Privacy has become a major concern for computer users, so Microsoft has announced that it has new features that are rolling out right now to Windows Insiders and will become part of the next major update for Windows 10. These new features are rolling out ahead of Data Privacy Day and include the Diagnostic Data Viewer and an updated Privacy Dashboard. Microsoft's Marisa Rogers, WDG Privacy Officer, wrote, "Our commitment is to be fully transparent on the diagnostic data collected from your Windows devices, how it is used, and to provide you with increased control over that data. This is all part of our commitment to increase your trust and confidence in our products and services." The Privacy... Read more...
It's not uncommon for us to write about security issues, but it's pretty rare when we write about one that's not going to be fixed, per the guilty party. In this case, that guilty party is Microsoft, and the bug is one that has been around ever since the launch of Windows 2000. Whether or not it's truly severe, we'll really have to wait and see. Or, at least we suppose, since it's existed for 17 years already.  The bug is related to a Windows API hook called PsSetLoadImageNotifyRoutine, which lets the kernel know that a new module has been loaded. The problem, allegedly, is that invalid module names can be reported, ultimately tricking security software that rely on Windows' APIs into handling... Read more...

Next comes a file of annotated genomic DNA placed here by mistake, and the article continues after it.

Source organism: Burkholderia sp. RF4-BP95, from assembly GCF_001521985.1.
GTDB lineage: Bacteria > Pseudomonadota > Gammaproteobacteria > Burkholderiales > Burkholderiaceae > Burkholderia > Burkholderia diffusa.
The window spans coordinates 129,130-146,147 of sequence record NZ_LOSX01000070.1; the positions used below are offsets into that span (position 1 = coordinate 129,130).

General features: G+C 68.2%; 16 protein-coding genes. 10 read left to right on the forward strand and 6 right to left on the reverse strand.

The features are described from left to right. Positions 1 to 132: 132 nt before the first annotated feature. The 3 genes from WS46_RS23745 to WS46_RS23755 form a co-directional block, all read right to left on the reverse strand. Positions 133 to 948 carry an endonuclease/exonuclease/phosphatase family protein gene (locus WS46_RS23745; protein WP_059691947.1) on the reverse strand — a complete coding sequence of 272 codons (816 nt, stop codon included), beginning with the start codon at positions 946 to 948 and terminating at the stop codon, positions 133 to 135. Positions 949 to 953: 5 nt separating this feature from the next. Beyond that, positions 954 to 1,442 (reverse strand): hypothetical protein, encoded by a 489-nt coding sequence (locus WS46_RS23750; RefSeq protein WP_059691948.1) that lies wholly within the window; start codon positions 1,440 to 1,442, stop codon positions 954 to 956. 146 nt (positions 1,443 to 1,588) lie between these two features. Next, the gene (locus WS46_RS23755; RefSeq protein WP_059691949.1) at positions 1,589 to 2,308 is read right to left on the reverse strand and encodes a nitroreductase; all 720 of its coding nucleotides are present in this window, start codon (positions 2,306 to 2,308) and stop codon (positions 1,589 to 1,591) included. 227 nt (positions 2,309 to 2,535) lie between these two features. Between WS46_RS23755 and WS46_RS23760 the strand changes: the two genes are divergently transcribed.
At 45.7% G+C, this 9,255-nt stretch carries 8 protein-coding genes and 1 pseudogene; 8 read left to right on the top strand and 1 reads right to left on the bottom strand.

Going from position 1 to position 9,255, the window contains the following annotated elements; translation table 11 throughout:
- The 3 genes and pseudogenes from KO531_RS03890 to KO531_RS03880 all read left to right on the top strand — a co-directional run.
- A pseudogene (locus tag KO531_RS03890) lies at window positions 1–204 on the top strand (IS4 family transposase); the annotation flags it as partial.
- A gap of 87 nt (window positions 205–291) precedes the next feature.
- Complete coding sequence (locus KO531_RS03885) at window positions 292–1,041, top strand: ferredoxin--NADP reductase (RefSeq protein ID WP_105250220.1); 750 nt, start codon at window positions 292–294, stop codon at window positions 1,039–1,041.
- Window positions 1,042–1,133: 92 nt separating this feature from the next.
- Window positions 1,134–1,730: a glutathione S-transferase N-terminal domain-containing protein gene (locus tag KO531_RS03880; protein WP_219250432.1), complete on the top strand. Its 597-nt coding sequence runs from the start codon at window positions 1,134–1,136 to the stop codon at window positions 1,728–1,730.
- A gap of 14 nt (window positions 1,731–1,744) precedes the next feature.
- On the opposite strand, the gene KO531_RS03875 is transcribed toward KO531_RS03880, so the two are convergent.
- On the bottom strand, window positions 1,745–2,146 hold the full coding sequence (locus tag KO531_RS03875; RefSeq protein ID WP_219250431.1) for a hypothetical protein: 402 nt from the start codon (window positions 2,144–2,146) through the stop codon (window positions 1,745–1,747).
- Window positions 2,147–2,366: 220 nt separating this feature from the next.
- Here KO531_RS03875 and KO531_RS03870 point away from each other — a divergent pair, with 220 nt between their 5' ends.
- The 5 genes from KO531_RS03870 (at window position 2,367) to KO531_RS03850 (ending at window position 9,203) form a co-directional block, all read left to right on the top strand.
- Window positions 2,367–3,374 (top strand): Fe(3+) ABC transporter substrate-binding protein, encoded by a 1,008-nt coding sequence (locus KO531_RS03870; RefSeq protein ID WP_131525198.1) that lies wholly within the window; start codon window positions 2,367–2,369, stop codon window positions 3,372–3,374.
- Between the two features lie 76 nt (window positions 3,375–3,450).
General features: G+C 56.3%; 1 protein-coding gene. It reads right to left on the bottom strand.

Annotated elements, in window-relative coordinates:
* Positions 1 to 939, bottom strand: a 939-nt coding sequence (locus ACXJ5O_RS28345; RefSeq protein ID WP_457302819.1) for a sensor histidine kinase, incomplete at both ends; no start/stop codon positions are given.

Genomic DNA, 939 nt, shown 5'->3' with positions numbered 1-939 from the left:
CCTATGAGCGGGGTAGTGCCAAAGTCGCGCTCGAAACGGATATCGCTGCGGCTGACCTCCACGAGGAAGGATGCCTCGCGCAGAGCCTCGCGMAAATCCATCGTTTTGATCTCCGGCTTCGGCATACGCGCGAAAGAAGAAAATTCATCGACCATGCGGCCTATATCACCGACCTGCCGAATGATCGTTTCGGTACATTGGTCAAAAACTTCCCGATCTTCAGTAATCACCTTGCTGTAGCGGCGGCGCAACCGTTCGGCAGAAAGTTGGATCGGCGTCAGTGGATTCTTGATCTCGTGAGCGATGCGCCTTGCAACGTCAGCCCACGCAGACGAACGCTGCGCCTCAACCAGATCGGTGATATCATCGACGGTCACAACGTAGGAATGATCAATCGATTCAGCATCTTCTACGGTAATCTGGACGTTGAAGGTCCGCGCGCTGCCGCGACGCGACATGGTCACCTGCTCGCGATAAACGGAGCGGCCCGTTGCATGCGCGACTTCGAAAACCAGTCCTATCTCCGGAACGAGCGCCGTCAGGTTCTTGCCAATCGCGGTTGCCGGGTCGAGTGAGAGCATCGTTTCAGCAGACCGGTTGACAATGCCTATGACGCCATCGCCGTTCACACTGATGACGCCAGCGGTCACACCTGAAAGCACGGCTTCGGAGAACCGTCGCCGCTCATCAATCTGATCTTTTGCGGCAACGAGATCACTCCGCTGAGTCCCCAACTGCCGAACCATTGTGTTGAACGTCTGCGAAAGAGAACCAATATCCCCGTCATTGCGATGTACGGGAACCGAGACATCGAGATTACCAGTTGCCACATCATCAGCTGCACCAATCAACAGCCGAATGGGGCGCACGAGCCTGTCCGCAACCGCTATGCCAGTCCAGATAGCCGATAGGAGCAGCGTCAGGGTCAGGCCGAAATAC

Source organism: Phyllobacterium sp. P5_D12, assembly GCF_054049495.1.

It feels like it's hard to get a great opinion on PayPal from the users that have to deal with it, and likewise, the latest Skype mobile update threw many for a loop (and not in a good way). So naturally, seeing the two companies team up would seem like the perfect cocktail for disaster, but this latest move is actually a really nice one. Given just how large both Skype and PayPal are, many reading this likely have accounts with both services. However, when you want to send a quick buck to a friend, it can really feel like quite a hassle, given how many steps you have to take, and how much info there is to double-check (especially with regards to fees). With a new mobile Skype update, though,... Read more...
When mischievous hackers cause trouble, the fix sometimes can't be conventional. Microsoft has proven that this week with its move to thwart the efforts of the Russian hacker group "Fancy Bear", whose members have not been unmasked. Fancy Bear was responsible for last year's DNC hack, although politics are not the reason why Microsoft got involved. To make their attacks seem as normal as possible, Fancy Bear uses a control center that heavily utilizes URLs meant to mimic Microsoft's own; eg: "livemicrosoft.net". Often, control centers will use explicit IPs to avoid issue, but because Fancy Bear decided to infringe on Microsoft's trademarks, it screwed itself over. Microsoft ordinarily wouldn't... Read more...
Getting on-board with an operating system like Windows 10 S may be difficult for some users. Only a certain type of user would purposefully opt to use a whittled-down, locked-down OS by choice, but for the security conscious, it makes a lot of sense. After all, 10 S is still Windows -- it's just supposed to be safer. That's been Microsoft's message since the OS' launch, and its logic is sound: the more locked-down an OS, the lower the chances are that a piece of malware -- including ransomware -- will make it onto the system. To put it simply, using Windows 10 S is akin to locking your doors and windows. That level of security might not be bullet-proof, but its a lot better than leaving... Read more...